Guest column

Control - alt right - delete

By Michael Cunningham | Feb 07, 2018

I want to make one thing very clear: The Waldo County Republican Committee absolutely, unequivocally condemns Nazi and KKK ideologies and actions, as well as any other kind of bigotry, and we encourage all of our voters and the community at large to do the same.

For fellow Republicans out there, worry not, we don't like Antifa's ideology and actions either, but we need to clean our own house; we need to worry about our own responsibilities.

Defining the origin of “alt right” is similar to trying to pin down the origin of Arab Spring — tons of theories, all plausible, yet the process of doing so is ultimately useless. The more useful course of action is trying to understand how it gained momentum. It did not gain traction by triggering supposed “latent racist” qualities of the right.

This may come as a surprise to some but the reason the Republican party was formed is that black lives matter. The first platform of the national Republican party, written in 1856, states the following: “It is both the right and the imperative duty of Congress to prohibit in the Territories those twin relics of barbarism — Polygamy, and Slavery.”

The alt right movement, regardless of origin, gained momentum by communicating frustration about a growing language prison in our country, that some colloquially refer to as “politically correct” or “PC” language. The danger of PC language is not just that you can't communicate ideas freely, but that it dismisses and marginalizes people before they can admit fault or a mistake. People are simply not being given time to explain their mistakes, which is absolutely key to growing from those mistakes.

It was brought to my attention recently that one of our committee members had communicated what he thought was support of free speech to the town manager of Jackman. It was interpreted, however, as tacit support for racist ideas. The committee member's mistakes, with his amateur attempts at journalism, were errors in timing and insufficient research, but ultimately being too polite to ask really tough questions.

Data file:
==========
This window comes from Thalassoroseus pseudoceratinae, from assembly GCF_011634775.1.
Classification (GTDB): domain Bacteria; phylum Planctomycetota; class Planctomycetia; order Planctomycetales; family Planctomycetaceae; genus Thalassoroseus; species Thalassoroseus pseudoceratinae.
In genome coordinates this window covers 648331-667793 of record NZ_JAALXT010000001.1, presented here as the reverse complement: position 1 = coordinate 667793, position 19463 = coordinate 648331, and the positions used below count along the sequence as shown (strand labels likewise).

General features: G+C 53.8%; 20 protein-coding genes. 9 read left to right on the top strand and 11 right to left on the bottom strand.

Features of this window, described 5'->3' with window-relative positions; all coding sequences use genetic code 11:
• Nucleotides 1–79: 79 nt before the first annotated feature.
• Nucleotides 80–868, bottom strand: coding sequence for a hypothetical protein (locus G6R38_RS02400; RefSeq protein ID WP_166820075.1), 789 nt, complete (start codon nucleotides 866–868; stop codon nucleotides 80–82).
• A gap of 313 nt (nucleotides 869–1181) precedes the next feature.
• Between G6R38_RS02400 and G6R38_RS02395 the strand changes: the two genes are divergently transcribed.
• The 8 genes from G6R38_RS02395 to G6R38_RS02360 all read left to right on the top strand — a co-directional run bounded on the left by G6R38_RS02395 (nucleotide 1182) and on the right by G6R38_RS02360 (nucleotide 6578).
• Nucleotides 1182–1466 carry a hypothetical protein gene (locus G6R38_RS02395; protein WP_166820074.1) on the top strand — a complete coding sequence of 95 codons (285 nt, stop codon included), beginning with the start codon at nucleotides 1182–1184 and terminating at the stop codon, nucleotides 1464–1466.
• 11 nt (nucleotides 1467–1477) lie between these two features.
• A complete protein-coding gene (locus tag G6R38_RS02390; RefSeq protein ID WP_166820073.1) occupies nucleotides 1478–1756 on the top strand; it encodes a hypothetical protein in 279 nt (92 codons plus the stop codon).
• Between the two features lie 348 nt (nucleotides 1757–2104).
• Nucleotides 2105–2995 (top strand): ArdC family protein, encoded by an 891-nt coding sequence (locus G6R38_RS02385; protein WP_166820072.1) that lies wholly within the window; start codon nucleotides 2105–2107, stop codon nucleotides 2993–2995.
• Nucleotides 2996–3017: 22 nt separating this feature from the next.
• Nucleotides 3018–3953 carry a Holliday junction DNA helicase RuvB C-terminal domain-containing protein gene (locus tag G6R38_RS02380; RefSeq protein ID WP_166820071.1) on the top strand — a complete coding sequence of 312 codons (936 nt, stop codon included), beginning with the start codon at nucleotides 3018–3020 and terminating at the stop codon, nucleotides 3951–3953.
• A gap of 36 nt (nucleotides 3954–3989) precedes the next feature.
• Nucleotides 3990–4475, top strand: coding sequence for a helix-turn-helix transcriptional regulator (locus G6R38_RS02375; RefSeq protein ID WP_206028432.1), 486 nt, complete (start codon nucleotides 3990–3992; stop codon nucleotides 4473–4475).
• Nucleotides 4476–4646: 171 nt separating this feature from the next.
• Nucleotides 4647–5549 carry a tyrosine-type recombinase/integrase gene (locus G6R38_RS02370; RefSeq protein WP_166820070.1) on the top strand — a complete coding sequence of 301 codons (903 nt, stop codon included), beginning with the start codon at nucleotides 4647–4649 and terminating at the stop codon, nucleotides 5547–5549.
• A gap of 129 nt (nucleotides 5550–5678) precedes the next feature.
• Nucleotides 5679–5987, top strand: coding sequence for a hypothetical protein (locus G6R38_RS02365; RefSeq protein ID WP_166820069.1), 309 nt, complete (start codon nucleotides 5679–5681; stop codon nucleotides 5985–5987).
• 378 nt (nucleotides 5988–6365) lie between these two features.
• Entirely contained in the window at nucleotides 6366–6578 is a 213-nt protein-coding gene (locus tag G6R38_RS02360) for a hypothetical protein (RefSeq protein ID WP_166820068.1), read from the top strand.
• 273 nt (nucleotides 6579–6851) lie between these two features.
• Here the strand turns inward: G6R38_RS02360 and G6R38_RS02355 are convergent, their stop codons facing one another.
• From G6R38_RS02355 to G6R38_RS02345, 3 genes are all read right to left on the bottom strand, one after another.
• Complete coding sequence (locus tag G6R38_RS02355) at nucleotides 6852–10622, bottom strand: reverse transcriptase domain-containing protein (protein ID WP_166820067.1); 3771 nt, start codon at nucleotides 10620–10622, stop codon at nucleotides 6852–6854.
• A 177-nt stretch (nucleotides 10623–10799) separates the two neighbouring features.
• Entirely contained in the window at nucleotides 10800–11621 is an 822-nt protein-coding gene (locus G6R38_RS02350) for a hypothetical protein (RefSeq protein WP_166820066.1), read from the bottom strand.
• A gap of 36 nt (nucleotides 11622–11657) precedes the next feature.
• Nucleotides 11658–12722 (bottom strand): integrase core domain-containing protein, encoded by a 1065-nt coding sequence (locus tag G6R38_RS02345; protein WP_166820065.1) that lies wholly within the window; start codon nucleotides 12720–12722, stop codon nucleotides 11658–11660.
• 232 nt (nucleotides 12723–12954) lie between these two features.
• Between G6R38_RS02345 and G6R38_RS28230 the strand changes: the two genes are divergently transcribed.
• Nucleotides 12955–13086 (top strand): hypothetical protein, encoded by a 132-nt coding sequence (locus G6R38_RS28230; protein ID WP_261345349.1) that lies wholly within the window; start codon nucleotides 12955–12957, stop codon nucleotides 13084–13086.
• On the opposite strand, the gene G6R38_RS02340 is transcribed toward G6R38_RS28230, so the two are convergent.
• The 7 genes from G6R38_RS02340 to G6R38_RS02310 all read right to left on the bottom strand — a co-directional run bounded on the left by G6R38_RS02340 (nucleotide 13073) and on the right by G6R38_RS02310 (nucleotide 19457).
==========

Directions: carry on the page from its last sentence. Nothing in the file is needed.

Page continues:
We held an emergency meeting to discuss political perceptions, a concept I can assure you is quite nuanced, complicated, and very new to some. We had censuring on our agenda but gave the committee member a chance to explain himself. We had a lengthy discussion about how perception is reality to the media, and in politics.

Having spent a decade studying body language with the U.S. Army, I could tell this committee member was very afraid, clearly shaking at times. Fear that a mistake he made would haunt him forever, and force him to live life in his community labeled as someone he is not.

That fear was visibly missing from all of Jackman Town Manager Tom Kawczynski's post-dismissal video interviews with the media. The answer is quite obvious to me: Mr. Kawczynski cares not if you label him as a racist, because he is fully aware that any persecution will only further benefit his cause — one that he is currently profiting nicely from with all the media attention.

Which brings us to the precipice of the issue: Love trumps hate.

The most dangerous part of politics today is identity politics, trolling, pathos and a severe lack of critical thinking. You cannot defeat the insidious hatred of bigoted politics with more hate. By doing so, you morph the conversation away from policy and ideology to silly label syntax, eventually devolving completely into back and forth verbal gymnastics. Make no mistake, these trolls are ready for you as you stoop to their level, and they beat you up with mountains of experience.

So what do we do? Very simple. Stay neighborly by controlling your reaction. Seek out those with whom you disagree, try to understand them first, and politely offer your counter argument.